Specialists and general readers alike spend so much time focusing on the various human characters in the New Testament that it is easy to overlook the role that members of the animal kingdom play in its stories and teachings. Animals feature throughout the entire Bible playing memorable parts usually in the service of moral lessons (most people have heard about the serpent in the Garden of Eden). The New Testament is not without its animal references either. But even more surprisingly, many people imagine animals in stories where they never appear at all!
For example, nearly everyone reading this is familiar with the Christmas story – it’s the story of Jesus’s birth. Recreations are on display in thousands of homes and churches during the Christmas season, featured on TV and in movies, and sermonized in church. Animals play a prominent role in these depictions. Joseph, for example, brings a very pregnant Mary from Nazareth to Bethlehem riding on a donkey. The couple are forced to lodge in a stable with oxen and asses. Baby Jesus must be placed in an animal food trough for lack of a proper crib. Wise men from the east arrive on camels while shepherds bring their flock to Bethlehem to see the newborn king. Joseph is later warned to take his family to Egypt to escape King Herod’s wrath and dutifully places Mary back upon a donkey, perhaps the same one she rode from Nazareth. Animals everywhere!
Unfortunately, none of these animals appear in the gospel accounts of Jesus’s birth. Mary is not said to ride a donkey (ever); no animals are described as cohabiting the stable with the family; no camels accompany the wise men; and, while the shepherds were earlier watching their flock (Luke 2:8), no sheep are said to arrive with them at the stable. These animal appearances are all the result of later Christian imagination perhaps partly inspired by Jesus’s accusation in Luke 13:15 (“You hypocrites! Does not each of you on the Sabbath untie his ox or his donkey from the manger and lead it away to water it?”) The role of these animals in the nativity story began in the second century in such extra-canonical texts as the Proto-gospel of James and the Infancy Gospel of pseudo-Matthew.
Nevertheless, the first animals we encounter in the gospel accounts of Jesus’s life are, indeed, mentioned in the birth stories. Following her delivery, Mary must be purified as commanded in the Torah (Leviticus 12). The rite involves the sacrifice of a lamb and/or two pigeons or turtledoves at the Temple in Jerusalem. Being poor, the family offered the latter. A dove features again in Jesus’s very first adult act, his baptism by John. The dove is meant to symbolize God’s spirit alighting on Jesus as he rises from the water. In fact, birds were frequently associated with the divine in antiquity due to their ability to soar upward toward the heavens. Birds were known to act as messengers of the gods.
Along with the pigeons and turtledoves mentioned above, birds are featured in a number of Jesus’s teachings. He points out how birds “do not spin” (Matthew 6:26; Luke 12:24 calls them “ravens”) and yet are clothed by God. Birds play meaningful roles in Jesus’s parable of the small mustard seed which grows so large it provides nests for birds (Matthew 13:32). Jesus laments that, while the lowly birds have nests, Jesus, as the Son of Man, has nowhere to call home (Matthew 8:20). Birds devour seed carelessly scattered by the sower in another of Jesus’s parables (Matthew 13:4). Pigeons again appear in the story of Jesus’s stormy visit to the Temple in Jerusalem where he overturns the tables of those who sold the commercially-raised birds for sacrificial purposes (Matthew 21:12). Pigeons and doves were considered ritually clean by Jews and thus appropriate for sacrificing. For Jesus, doves were symbols of innocence and cited as role models for his followers (Matthew 10:16). In Jewish thought, the dove was the ultimate symbol of Israel and of the soul.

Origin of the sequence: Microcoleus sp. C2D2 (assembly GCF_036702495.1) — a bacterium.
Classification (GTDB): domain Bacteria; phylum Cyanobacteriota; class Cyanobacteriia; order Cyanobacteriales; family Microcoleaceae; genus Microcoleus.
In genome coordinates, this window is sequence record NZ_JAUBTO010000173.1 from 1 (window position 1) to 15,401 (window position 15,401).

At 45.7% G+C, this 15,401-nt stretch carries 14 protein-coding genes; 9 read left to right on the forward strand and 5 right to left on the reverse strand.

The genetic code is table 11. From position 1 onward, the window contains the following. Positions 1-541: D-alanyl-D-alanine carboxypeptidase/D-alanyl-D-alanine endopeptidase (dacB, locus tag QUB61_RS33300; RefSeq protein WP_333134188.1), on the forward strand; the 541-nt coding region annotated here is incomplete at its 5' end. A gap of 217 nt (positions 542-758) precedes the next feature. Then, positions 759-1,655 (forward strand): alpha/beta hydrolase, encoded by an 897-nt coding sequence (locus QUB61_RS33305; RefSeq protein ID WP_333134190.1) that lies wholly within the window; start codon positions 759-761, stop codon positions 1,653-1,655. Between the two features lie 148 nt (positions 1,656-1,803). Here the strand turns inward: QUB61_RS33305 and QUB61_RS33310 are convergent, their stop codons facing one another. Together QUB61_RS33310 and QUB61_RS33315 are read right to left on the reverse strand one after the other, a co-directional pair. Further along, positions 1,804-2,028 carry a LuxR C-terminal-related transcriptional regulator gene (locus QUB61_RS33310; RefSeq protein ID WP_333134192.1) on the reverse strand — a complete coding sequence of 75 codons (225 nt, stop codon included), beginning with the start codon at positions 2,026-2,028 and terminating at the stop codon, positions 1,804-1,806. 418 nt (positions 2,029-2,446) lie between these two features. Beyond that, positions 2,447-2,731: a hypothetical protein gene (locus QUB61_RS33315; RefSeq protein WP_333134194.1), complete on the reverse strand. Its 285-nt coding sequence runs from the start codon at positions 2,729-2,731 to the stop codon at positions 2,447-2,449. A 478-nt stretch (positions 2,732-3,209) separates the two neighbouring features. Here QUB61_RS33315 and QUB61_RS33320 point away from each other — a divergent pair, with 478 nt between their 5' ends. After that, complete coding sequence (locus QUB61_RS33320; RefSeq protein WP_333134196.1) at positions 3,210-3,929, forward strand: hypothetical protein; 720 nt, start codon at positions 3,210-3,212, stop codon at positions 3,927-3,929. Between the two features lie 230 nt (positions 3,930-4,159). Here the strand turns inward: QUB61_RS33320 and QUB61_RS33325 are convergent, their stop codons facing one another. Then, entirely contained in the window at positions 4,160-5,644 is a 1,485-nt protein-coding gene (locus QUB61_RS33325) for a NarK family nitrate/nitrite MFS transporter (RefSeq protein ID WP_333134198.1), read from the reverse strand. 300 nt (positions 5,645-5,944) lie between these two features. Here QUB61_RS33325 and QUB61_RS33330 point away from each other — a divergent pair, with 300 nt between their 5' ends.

There can be no question that the animals most represented in the New Testament, whether singly or in groups, are sheep and lambs. This is to be expected since the lamb is the designated Passover sacrifice; it is slaughtered, roasted, and eaten in commemoration of the most important event in Jewish history. Jesus’s association with the Passover comes from the timing of his crucifixion which took place around the time of the festival. For that reason, Jesus is frequently called the Passover Lamb (1 Corinthians 5:7), the Lamb of God (John 1:29, 36), the lamb without blemish (1 Peter 1:19), or simply, the Lamb (Revelation 5:6, 8, 12-13, etc.). Reversing the symbolism, Jesus’s followers are sometimes described as sheep and he as their shepherd (e.g., Matthew 9:36, 10:16, 26:31; John 10:2-27, 21:15-17; Acts 20:28-29; Hebrews 13:20; 1 Peter 5:2-3). Sheep were highly valued in ancient Palestine especially for their wool and were only rarely eaten. The fat-tailed Awassi sheep was the most popular – its tail could weigh up to 20 pounds and could be sacrificed all by itself. Sheep were often used by Jesus as symbols in his teachings. He compares, for example, the lost tribes of Israel to “lost sheep” (Matthew 10:6, 15:24). Jesus’s followers are “sheep among wolves” (Matthew 10:16) while those who reject him and his teachings are described as goats (Matthew 25:32-33). Goats were the second most popular domesticated animal in ancient Palestine valued for their milk.